I’m saddened, but not surprised, to learn that, according to a Rolling Stone report, some of the justices have been involved with prayer meetings on the grounds of the Supreme Court with folks from Liberty Counsel.

I consider that behavior inappropriate for a judge.

Judges are certainly free to hold personal religious beliefs and to engage in personal religious expression, including prayer. However, one would hope that judges would refrain from making judicial chambers or other resources available on behalf of any partisan – be that partisan a religious or non-religious entity.

At minimum, it invites concern about whether the jurist has granted the partisan more favorable access than other litigants. Moreover, the Model Code of Judicial Conduct contains a rule that prohibits a judge from permitting external influences on judicial conduct.

The Arkansas version is Rule 2.4(B) of the Arkansas Code of Judicial Conduct, which states: “A judge shall not permit family, social, political, financial, or other interests or relationships to influence the judge’s judicial conduct or judgment.”

After reading the Rolling Stone article, it is understandable that some people might question whether the justices who held prayer sessions in the Supreme Court with people from Liberty Counsel followed that ethical mandate.

More than two decades ago, I appeared on a panel discussion at Marquette University School of Law as part of a conference the Marquette Law Review hosted on religious values and judicial decision-making. My comments on that subject were published by the Marquette Law Review.

Liberty Counsel sends complimentary copies of its magazine to judges’ chambers. I see them, but seldom read them for the same reasons that I do not read many bar journal articles: I don’t have time to read them.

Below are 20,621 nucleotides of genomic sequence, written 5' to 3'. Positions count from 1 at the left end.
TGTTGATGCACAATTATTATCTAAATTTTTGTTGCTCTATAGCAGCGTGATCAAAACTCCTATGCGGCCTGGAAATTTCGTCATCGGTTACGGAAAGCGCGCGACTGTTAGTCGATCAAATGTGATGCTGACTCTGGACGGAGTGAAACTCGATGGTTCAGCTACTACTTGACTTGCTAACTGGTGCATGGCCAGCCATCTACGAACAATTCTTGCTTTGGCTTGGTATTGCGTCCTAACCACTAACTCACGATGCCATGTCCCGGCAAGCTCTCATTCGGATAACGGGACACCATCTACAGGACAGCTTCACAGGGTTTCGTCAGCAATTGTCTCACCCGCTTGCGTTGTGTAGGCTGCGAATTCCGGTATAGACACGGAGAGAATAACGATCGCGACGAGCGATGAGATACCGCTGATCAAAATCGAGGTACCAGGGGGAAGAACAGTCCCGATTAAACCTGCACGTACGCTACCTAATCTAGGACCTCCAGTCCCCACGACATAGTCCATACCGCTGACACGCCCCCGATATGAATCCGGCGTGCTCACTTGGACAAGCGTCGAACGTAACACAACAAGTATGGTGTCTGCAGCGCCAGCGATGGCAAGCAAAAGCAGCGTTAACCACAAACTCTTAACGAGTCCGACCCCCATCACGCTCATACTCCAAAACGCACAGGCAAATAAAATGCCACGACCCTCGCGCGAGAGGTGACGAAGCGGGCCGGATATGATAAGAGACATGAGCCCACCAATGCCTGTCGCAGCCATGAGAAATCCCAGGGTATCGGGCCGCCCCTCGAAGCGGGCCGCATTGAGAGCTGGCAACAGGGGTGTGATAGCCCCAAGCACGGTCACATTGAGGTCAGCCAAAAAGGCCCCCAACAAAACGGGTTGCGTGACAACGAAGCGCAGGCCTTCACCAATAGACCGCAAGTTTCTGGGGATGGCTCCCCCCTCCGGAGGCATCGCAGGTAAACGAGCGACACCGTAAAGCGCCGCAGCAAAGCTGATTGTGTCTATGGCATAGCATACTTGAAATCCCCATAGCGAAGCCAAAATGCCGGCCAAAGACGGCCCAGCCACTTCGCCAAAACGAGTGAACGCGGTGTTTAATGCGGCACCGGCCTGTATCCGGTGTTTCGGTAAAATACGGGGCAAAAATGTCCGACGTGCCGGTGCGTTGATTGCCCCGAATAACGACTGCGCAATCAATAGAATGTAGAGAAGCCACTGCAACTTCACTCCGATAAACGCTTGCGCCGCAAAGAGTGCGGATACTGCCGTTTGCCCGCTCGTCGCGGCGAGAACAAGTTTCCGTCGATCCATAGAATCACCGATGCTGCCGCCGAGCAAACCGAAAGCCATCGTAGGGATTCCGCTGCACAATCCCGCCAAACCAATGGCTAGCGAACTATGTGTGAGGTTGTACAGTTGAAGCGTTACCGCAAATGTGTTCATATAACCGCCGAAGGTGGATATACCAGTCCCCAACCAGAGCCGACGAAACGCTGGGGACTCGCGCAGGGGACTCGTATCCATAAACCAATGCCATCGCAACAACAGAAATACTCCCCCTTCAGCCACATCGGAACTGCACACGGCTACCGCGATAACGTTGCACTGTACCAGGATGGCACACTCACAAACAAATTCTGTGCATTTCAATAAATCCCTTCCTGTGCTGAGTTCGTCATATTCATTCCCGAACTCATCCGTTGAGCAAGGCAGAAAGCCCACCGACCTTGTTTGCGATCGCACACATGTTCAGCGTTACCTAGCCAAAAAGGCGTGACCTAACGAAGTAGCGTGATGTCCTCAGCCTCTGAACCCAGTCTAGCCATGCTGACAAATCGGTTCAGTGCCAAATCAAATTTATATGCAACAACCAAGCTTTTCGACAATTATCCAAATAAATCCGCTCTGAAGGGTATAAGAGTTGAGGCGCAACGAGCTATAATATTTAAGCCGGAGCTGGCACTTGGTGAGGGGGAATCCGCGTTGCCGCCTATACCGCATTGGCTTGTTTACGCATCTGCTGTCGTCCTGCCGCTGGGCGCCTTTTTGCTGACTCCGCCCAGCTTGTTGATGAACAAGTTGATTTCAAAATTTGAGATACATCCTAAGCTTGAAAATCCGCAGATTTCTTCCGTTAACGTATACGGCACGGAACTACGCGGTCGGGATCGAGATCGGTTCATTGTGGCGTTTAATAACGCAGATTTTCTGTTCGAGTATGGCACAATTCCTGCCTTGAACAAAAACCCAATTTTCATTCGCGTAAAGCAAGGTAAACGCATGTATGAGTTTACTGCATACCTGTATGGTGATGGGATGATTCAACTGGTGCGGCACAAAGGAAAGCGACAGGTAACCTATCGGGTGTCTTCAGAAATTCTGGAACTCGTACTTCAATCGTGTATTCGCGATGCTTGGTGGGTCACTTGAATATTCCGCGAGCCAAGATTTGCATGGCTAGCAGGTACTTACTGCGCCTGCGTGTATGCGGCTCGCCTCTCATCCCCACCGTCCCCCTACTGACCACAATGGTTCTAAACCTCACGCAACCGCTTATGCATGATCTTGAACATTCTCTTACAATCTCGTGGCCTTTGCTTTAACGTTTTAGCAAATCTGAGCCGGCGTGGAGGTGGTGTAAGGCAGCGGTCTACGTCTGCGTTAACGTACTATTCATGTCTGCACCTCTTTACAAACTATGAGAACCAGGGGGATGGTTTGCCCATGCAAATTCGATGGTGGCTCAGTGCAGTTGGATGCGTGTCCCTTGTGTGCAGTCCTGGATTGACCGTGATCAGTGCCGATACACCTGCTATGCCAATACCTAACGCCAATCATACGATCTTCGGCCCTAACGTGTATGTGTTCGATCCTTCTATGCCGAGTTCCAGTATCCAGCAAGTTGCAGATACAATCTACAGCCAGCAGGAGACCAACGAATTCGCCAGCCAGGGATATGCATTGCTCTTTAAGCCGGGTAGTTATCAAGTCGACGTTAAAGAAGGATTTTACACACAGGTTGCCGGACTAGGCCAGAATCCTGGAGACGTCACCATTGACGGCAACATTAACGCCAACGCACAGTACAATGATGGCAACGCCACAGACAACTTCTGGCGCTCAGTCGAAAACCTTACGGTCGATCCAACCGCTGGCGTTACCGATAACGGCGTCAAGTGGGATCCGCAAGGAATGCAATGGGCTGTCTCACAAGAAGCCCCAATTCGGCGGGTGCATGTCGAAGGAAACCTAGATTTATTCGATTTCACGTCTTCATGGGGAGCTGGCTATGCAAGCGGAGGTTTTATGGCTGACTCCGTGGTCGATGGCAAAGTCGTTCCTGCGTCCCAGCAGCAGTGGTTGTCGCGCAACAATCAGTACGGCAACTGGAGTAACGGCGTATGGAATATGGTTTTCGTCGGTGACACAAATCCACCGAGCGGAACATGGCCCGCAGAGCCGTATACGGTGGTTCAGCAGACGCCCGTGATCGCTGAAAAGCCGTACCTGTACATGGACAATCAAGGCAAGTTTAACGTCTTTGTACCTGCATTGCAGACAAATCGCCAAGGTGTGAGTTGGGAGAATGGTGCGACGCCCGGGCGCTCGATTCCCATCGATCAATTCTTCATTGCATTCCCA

I don’t need to read them to do my work. And I don’t want to use valuable time and energy on those materials that could – and should – be focused on deliberating about and deciding the cases on my court docket.

However, even if I were to read some of the articles, I would not countenance inviting Liberty Counsel writers, or any other activists, to my chambers for prayer.

That said, I am not surprised about the Rolling Stone reporting. There has been an open effort to proselytize the judiciary for religious and economic policy purposes since Franklin Delano Roosevelt advanced policies to provide a social safety net.

That effort intensified after the 1954 SCOTUS decision in Brown v. Board of Education, and it is more prevalent than is commonly known.

I encourage readers to read Nancy MacLean’s award-winning book Democracy in Chains: The Deep History of the Radical Right’s Stealth Plan for America (Penguin Books, 2017).

MacLean’s book reveals that the situation reported in the Rolling Stone article is merely a fraction of the way anti-democratic actors and forces have been working to subvert (and pervert) the idea of the United States as a just and inclusive society.

I predict that the situation will worsen. The six-member conservative “super majority” on the Supreme Court is going to implement Robert Bork’s vision for American jurisprudence, as I explained in a recent Baptist News Global article.

My message to faithful people who also believe the U.S. should be a pluralist society is that they should become involved in opposing the longstanding efforts of white Christian nationalists, free market fundamentalists, pro-Zionist imperialists and white patriarchal militarists to return U.S. society to the pre-civil rights era.

The present state of the Supreme Court proves that democracy in the U.S. faces the greatest threat to survival we have known in almost a century.

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